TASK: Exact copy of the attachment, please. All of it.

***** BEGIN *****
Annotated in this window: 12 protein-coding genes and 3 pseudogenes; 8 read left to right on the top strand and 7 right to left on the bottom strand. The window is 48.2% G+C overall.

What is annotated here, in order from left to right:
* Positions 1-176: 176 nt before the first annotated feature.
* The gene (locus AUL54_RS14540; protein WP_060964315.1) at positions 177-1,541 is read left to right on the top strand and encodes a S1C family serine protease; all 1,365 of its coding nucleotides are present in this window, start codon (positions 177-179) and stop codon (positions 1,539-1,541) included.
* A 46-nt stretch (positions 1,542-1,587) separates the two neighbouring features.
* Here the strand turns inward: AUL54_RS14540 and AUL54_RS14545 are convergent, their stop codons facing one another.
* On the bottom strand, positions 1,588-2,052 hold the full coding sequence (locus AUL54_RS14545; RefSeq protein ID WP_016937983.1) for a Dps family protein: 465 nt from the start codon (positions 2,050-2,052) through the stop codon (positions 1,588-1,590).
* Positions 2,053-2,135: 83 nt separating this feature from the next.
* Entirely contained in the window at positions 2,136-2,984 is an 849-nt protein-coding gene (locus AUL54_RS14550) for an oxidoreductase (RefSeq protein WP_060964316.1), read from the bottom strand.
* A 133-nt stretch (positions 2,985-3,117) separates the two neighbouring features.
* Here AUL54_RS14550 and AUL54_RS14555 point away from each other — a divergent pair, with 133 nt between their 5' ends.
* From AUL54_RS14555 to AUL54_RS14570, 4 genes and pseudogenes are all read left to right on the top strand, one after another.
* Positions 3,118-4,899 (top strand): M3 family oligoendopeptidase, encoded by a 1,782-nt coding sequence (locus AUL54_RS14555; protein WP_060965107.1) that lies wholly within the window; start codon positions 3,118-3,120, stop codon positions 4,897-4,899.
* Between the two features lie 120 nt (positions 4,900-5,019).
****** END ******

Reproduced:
Annotated in this window: 12 protein-coding genes and 3 pseudogenes; 8 read left to right on the top strand and 7 right to left on the bottom strand. The window is 48.2% G+C overall.

What is annotated here, in order from left to right:
* Positions 1-176: 176 nt before the first annotated feature.
* The gene (locus AUL54_RS14540; protein WP_060964315.1) at positions 177-1,541 is read left to right on the top strand and encodes a S1C family serine protease; all 1,365 of its coding nucleotides are present in this window, start codon (positions 177-179) and stop codon (positions 1,539-1,541) included.
* A 46-nt stretch (positions 1,542-1,587) separates the two neighbouring features.
* Here the strand turns inward: AUL54_RS14540 and AUL54_RS14545 are convergent, their stop codons facing one another.
* On the bottom strand, positions 1,588-2,052 hold the full coding sequence (locus AUL54_RS14545; RefSeq protein ID WP_016937983.1) for a Dps family protein: 465 nt from the start codon (positions 2,050-2,052) through the stop codon (positions 1,588-1,590).
* Positions 2,053-2,135: 83 nt separating this feature from the next.
* Entirely contained in the window at positions 2,136-2,984 is an 849-nt protein-coding gene (locus AUL54_RS14550) for an oxidoreductase (RefSeq protein WP_060964316.1), read from the bottom strand.
* A 133-nt stretch (positions 2,985-3,117) separates the two neighbouring features.
* Here AUL54_RS14550 and AUL54_RS14555 point away from each other — a divergent pair, with 133 nt between their 5' ends.
* From AUL54_RS14555 to AUL54_RS14570, 4 genes and pseudogenes are all read left to right on the top strand, one after another.
* Positions 3,118-4,899 (top strand): M3 family oligoendopeptidase, encoded by a 1,782-nt coding sequence (locus AUL54_RS14555; protein WP_060965107.1) that lies wholly within the window; start codon positions 3,118-3,120, stop codon positions 4,897-4,899.
* Between the two features lie 120 nt (positions 4,900-5,019).